When Detroit quarterback Matthew Stafford left last Sunday's game in the fourth quarter with a hip injury, Lions fans held their collective breath hoping that the injury wasn't too serious. He will play Sunday, but still has lingering effects from his ailing hip and will likely be a stationary target, making the battle between defensive ends Jared Allen and Brian Robison and Detroit offensive tackles Jeff Backus and Gosder Cherilus this week's matchups to watch.
Stafford has become an elite NFL quarterback on the strength of his arm and the accuracy of his throws, not his scrambling ability. In his first two seasons, Stafford missed more games (19) than he played (13) and was starting to get the tag of being a player who gets injured and misses time. In 2011, he played all 16 games and showed why he was the first overall pick – throwing for 5,038 yards and 41 touchdowns. He was healthy and was in command of most games he played. But he isn't healthy now and has never been mobile, which could have Allen and Robison looking for blood.
While the two have combined for just one sack through three games, it hasn't been due to a lack of pressure. They consistently forced quarterbacks Blaine Gabbert, Andrew Luck and Alex Smith to bail out of the pocket to avoid sacks and take them out of their comfort zone. The difference is that all three of those QBs have quick feet and the agility to turn potential sacks into scrambles for positive yardage. Stafford is neither agile nor nimble with his feet when healthy, much less when playing with an injured hip.
In 16 games last year, Stafford was sacked 36 times and ran 22 times for just 78 yards. By comparison, in 10 games, Christian Ponder was sacked 30 times and ran 28 times for 219 yards. Stafford's lack of mobility is much more likely to make him a statue in the backfield and give Allen and Robison chances to track him down and make big defensive plays.
Out to prevent that will be Backus and Cherilus – a pair of former first-round draft picks have become the bookends of the Lions offensive line. But they have struggled against Allen. Vikings fans will remember Cherilus for a cheap shot he took at Allen's knees in 2008 that infuriated Allen to the point he needed to be restrained by teammates. He vowed revenge and was serious about it – owning the Lions throughout his career.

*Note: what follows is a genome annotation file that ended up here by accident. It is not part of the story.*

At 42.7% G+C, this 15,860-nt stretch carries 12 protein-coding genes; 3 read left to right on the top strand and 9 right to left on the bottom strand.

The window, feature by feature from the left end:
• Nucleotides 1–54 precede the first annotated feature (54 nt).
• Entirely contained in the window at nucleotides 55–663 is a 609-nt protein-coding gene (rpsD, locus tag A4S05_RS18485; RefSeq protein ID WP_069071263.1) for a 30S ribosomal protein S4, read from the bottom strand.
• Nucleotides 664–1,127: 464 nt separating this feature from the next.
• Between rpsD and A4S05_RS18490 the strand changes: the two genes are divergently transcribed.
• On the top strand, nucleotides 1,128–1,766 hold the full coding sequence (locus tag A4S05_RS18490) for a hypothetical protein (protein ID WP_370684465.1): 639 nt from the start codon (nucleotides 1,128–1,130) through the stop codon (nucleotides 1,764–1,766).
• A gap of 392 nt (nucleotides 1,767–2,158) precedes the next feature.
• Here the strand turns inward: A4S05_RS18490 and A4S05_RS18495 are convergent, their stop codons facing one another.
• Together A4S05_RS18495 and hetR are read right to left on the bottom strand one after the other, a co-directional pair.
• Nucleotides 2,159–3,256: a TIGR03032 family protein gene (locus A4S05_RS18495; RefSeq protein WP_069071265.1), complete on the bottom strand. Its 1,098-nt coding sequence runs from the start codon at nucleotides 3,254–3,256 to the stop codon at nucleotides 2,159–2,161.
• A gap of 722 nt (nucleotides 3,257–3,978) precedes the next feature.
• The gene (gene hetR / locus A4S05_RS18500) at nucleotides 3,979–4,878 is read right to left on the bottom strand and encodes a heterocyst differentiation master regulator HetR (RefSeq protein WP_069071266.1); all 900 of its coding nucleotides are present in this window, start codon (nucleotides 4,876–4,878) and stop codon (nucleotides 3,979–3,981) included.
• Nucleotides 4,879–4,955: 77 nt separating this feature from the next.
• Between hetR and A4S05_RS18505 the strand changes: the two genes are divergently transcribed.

In two games last year, six of Allen's team-record 22 sacks came against the Lions. But, it has gone beyond that. One of his four career interceptions has come against Detroit. So has one of his four career safeties and, perhaps more importantly, two of his four career touchdowns. Backus, a 12-year veteran who isn't at the end of his career but getting closer all the time, is going to have his hands full. With the Lions not using a fullback (they don't have one on the roster) and typically using three wide receivers on most plays, Backus and Cherilus will spend more time taking on Allen and Robison one-on-one. The onus for protecting Stafford and his limited mobility will fall on them.
The stat sheet doesn't tell the whole story on Allen and Robison. Both have got the 2012 season off to a strong start and both have consistently created pressure on the opposing quarterbacks with their speed and power pass rush. It hasn't translated into sacks yet, but they have forced quarterbacks to exit the pocket on numerous occasions. It doesn't appear as though Stafford will have that luxury and, if the Vikings can force him to throw passes early or take a lot of hits, the Detroit offense will struggle to move the ball and could create the turnovers needed to tilt the game in the Vikings' favor. There will be plenty of individual matchups that will impact the outcome of the game, but perhaps none will be as important as Allen and Robison trying to get to Stafford, and Backus and Cherlius looking to stop them.
John Holler has been writing about the Vikings for more than a decade for Viking Update. Follow Viking Update on Twitter and discuss this story on our subscriber message board.
Key matchup: Starting at the ends
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